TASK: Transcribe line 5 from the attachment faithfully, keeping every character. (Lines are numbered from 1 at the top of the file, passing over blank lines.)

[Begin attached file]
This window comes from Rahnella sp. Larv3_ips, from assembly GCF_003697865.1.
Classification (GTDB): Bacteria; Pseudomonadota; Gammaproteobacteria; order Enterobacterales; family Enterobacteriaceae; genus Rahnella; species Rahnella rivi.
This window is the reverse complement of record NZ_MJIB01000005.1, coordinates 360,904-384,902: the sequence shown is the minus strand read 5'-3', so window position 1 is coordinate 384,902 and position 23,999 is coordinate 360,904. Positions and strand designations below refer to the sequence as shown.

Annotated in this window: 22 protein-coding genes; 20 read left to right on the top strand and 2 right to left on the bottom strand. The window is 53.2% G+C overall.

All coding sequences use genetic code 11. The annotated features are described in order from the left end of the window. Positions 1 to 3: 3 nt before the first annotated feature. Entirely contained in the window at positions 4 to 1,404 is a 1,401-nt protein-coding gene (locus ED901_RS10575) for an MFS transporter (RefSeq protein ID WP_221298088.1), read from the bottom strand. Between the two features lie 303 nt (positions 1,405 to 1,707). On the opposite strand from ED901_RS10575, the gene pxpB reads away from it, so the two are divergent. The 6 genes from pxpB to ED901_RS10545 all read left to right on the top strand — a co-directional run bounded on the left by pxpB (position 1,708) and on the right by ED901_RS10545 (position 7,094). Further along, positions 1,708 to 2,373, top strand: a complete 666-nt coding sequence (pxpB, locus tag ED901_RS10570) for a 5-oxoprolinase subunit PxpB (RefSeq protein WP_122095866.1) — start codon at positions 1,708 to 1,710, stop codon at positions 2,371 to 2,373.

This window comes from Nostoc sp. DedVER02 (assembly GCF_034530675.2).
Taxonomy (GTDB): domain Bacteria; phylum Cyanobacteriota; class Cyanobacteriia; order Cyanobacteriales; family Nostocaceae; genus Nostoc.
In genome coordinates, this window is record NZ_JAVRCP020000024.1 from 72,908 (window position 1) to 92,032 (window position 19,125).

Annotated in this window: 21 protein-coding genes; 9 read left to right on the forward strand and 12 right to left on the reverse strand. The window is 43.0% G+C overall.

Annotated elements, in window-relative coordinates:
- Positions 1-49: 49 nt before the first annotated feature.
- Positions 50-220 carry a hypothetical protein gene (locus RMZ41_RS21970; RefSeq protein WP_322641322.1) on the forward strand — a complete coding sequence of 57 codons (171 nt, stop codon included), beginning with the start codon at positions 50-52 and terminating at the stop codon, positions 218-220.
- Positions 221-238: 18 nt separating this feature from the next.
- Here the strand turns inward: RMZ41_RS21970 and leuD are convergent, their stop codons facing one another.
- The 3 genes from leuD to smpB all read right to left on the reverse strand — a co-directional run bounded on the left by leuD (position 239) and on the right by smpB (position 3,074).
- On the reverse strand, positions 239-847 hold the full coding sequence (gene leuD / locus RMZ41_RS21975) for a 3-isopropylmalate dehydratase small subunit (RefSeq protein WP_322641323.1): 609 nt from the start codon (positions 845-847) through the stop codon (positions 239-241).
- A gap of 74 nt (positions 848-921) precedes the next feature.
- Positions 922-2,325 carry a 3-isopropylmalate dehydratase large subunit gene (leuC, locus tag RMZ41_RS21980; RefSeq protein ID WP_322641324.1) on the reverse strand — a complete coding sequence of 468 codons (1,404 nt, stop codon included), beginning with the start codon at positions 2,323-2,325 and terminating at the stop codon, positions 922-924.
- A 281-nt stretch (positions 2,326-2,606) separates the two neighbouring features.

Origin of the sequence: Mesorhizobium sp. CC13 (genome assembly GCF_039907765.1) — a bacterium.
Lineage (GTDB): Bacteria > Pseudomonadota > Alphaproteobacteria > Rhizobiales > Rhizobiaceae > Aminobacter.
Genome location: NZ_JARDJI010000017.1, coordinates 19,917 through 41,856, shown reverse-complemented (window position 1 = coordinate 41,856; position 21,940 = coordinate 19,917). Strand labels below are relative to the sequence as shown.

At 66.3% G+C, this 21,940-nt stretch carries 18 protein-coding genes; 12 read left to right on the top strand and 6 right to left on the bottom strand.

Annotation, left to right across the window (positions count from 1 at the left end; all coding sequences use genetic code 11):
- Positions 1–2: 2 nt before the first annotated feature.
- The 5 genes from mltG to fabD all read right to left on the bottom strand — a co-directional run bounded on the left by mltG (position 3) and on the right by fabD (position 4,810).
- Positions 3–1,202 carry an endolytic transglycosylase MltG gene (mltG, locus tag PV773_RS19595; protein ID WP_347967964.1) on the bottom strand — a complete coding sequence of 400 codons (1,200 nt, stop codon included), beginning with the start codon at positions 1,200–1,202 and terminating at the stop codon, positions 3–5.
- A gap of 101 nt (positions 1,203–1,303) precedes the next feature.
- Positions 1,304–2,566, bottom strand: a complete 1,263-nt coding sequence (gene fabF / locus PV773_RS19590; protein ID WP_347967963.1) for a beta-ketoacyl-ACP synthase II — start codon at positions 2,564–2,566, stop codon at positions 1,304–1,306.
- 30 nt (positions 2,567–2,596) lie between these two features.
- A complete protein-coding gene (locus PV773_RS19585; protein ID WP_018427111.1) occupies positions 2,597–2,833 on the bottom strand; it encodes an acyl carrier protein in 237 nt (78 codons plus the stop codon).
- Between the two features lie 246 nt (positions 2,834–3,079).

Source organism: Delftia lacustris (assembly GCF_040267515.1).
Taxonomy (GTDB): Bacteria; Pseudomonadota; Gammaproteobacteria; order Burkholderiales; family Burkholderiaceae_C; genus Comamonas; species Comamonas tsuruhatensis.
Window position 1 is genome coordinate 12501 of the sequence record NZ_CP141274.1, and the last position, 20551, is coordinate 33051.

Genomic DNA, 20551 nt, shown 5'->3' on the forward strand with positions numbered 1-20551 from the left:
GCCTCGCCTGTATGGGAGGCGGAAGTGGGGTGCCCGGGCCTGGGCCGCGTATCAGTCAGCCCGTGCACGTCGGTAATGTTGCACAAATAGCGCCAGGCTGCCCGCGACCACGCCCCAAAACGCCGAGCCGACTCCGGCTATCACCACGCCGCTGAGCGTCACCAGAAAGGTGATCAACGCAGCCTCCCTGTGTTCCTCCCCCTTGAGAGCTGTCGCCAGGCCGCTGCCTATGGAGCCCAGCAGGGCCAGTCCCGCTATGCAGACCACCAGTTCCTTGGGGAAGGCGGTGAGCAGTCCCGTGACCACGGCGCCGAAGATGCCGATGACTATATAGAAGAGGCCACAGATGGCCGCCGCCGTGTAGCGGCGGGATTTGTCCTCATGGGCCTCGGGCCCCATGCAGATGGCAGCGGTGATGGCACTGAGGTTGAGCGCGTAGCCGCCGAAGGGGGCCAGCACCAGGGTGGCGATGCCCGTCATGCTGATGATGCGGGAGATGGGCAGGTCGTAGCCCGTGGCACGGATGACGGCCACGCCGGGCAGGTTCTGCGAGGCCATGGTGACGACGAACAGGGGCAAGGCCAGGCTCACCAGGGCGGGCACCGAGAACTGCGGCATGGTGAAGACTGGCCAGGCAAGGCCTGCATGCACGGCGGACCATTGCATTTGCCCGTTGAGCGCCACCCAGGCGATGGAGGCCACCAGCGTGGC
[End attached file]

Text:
All coding sequences use genetic code 11. The annotated features are described in order from the left end of the window. Positions 1 to 3: 3 nt before the first annotated feature. Entirely contained in the window at positions 4 to 1,404 is a 1,401-nt protein-coding gene (locus ED901_RS10575) for an MFS transporter (RefSeq protein ID WP_221298088.1), read from the bottom strand. Between the two features lie 303 nt (positions 1,405 to 1,707). On the opposite strand from ED901_RS10575, the gene pxpB reads away from it, so the two are divergent. The 6 genes from pxpB to ED901_RS10545 all read left to right on the top strand — a co-directional run bounded on the left by pxpB (position 1,708) and on the right by ED901_RS10545 (position 7,094). Further along, positions 1,708 to 2,373, top strand: a complete 666-nt coding sequence (pxpB, locus tag ED901_RS10570) for a 5-oxoprolinase subunit PxpB (RefSeq protein WP_122095866.1) — start codon at positions 1,708 to 1,710, stop codon at positions 2,371 to 2,373.